Everett holds ticker-tape parade for USS Abraham Lincoln's crew
The Associated Press
The homecoming was a second, much larger ceremony for the aircraft carrier's crewmembers, who returned to their homeport at Naval Station Everett last Tuesday after a nearly 10-month deployment that culminated with the Iraq war.
"We're getting all sorts of support. Complete strangers wave at us and say thanks," said Petty Officer 1st Class Michael Rodriguez, who has been stationed with the Lincoln for two years.
Rodriguez, 27, said the most difficult part of the war was the buildup, and not knowing what would happen.
"There was a lot of weariness and waiting," he said. "But once the order came for action our spirits went up."
The 18-story aircraft carrier and its five-ship battle group were at sea for 9-1/2 months, one of the longest deployments of a nuclear-powered carrier since Vietnam.
The Lincoln had been heading home on New Year's Day after a regular six-month deployment when it was ordered to turn around and head to the Gulf.
Petty Officer 1st Class Corey McCarter was deployed on the Lincoln just six months but said it was difficult to explain to his two children, Elizabeth, 5, and Mason, 1, why he had to leave.
"It was really hard to explain to them that daddy's gone because he's fighting in a war," McCarter said.
The festivities Saturday afforded people who closely watched the war unfurl the opportunity to give thanks and show their appreciation.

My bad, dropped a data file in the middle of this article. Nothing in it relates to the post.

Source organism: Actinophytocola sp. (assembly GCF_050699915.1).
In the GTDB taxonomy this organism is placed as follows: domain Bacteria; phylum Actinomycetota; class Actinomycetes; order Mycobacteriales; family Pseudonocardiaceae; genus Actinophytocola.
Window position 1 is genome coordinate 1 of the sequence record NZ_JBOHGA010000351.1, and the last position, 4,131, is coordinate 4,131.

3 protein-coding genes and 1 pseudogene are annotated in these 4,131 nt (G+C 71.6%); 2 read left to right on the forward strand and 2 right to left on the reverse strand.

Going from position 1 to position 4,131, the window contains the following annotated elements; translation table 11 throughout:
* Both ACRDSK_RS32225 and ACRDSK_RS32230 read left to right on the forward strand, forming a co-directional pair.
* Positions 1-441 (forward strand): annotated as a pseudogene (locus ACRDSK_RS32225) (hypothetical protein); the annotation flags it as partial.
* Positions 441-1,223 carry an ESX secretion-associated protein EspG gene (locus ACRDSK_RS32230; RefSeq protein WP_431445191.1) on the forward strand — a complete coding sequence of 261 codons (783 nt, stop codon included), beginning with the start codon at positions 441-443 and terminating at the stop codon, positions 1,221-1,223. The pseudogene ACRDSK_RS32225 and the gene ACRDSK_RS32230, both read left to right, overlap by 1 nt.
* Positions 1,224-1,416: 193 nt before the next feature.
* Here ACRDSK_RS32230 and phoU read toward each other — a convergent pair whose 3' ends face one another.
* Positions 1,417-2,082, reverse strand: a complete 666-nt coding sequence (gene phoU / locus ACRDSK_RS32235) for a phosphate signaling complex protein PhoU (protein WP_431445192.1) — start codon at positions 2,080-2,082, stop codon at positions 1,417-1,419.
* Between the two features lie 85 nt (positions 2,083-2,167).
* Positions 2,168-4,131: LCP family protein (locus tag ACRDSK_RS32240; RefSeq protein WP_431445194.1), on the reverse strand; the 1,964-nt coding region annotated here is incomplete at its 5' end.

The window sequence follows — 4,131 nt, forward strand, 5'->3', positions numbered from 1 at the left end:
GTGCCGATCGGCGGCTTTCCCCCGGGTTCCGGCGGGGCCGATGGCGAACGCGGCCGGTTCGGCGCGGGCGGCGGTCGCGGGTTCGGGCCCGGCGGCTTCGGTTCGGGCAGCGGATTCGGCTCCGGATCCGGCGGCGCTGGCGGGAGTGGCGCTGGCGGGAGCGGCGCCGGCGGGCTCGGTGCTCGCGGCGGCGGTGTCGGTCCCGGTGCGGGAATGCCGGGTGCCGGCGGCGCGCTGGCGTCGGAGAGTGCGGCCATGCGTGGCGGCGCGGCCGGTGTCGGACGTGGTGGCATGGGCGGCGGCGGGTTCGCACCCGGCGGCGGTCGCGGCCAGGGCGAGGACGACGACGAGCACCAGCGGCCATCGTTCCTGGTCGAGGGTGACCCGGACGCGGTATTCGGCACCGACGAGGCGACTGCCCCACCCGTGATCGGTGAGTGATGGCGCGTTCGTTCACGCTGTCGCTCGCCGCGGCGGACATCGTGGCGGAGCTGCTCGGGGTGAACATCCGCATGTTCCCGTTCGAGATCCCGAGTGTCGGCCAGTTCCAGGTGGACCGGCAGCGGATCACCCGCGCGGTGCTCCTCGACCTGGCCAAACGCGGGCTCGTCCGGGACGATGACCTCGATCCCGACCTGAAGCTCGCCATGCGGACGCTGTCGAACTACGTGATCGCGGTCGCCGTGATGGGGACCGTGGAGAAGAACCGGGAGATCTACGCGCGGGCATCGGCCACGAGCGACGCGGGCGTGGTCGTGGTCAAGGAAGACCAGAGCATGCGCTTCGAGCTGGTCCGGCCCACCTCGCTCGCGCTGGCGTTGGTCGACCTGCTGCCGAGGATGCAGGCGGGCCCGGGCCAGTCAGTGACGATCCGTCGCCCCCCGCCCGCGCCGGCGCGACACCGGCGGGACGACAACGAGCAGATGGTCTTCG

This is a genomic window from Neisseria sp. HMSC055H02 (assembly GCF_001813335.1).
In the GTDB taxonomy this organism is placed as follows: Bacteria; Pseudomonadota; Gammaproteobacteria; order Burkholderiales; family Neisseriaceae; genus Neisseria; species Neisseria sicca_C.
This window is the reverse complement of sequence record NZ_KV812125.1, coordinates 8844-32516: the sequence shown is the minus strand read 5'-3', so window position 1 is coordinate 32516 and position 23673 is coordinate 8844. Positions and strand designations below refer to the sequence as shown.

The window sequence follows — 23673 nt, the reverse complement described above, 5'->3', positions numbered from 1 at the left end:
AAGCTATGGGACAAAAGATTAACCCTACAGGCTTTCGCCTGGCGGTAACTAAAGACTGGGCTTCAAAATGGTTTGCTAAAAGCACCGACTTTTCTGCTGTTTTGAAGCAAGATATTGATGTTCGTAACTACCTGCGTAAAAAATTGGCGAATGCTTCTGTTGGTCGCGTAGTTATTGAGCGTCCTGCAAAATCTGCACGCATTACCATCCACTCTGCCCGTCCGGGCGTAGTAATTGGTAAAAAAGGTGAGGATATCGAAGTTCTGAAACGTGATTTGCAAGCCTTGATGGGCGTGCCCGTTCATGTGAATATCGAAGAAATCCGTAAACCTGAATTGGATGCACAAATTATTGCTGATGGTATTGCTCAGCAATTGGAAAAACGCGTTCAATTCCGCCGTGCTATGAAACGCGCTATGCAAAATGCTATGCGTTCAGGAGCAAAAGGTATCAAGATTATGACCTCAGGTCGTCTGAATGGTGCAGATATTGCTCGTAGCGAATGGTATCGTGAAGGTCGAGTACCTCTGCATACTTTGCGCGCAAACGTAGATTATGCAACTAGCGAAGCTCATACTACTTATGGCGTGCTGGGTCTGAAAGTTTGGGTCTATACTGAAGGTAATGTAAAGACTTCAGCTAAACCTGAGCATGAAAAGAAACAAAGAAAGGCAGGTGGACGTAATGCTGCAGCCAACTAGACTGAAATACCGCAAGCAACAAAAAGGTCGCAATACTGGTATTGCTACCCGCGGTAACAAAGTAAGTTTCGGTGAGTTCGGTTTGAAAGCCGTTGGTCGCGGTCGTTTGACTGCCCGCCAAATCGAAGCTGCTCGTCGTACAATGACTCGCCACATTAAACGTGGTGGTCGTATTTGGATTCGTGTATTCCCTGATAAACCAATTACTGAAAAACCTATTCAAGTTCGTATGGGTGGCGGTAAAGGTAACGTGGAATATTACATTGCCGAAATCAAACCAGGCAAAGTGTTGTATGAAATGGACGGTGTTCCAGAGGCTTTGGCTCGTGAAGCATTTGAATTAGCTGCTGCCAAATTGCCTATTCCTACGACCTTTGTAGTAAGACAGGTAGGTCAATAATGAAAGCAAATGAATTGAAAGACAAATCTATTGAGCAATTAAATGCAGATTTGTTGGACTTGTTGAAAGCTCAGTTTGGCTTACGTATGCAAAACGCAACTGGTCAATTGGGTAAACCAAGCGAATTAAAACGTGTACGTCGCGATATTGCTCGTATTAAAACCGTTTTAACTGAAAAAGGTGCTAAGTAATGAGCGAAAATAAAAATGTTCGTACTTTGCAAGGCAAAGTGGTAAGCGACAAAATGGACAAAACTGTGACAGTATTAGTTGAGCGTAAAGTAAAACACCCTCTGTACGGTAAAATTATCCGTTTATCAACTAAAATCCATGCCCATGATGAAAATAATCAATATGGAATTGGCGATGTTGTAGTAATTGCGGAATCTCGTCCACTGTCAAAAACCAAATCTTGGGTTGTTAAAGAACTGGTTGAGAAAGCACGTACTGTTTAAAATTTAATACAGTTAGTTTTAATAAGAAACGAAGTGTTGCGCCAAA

"There are a lot of people who didn't get to physically be here for the homecoming," city of Everett spokeswoman Kate Reardon said. "People just want to be here, be a part of history."
The parade also gave some members of the city's Iraqi community a chance to show their patriotism.
Shiite refugee Qassim Al-Hilfy, 35, came to the United States in 1997 after spending five years in a refugee camp in Saudi Arabia. He wore a red, white and blue running suit and helped carry a large American flag during the parade.
"I feel good. We needed to make Saddam Hussein go away from Iraq," he said.
About 500 sailors and their families marched in the ticker-tape parade, which began with color or honor guards from Naval Station Everett, Veterans of Foreign Wars and local fire and police departments.
Also in the parade were Navy dignitaries, members of the local Iraqi community, two groups of bagpipers, the Lakewood and Cascade high school bands, and Scout troops.
Parade watchers were four-deep as they lined both sides of the street while the procession marched passed to shouts of thanks and welcome back signs.
Yellow ribbons adorned buildings and posts and the sky was littered with flecks of red, white and blue as people threw confetti and streamers from the rooftops of businesses and houses along the way.
People arrived almost four hours before the 11 a.m. event in downtown Everett, setting up lawn chairs along the parade's route to guarantee themselves prime seating.
"We wanted to get the best spot," Everett resident Florence Ibea said.
Before the parade, Everett Mayor Frank Anderson joined City Council members at Colby Square in welcoming the crowd and a moment of silence was held in recognition of those who died during Operation Iraqi Freedom.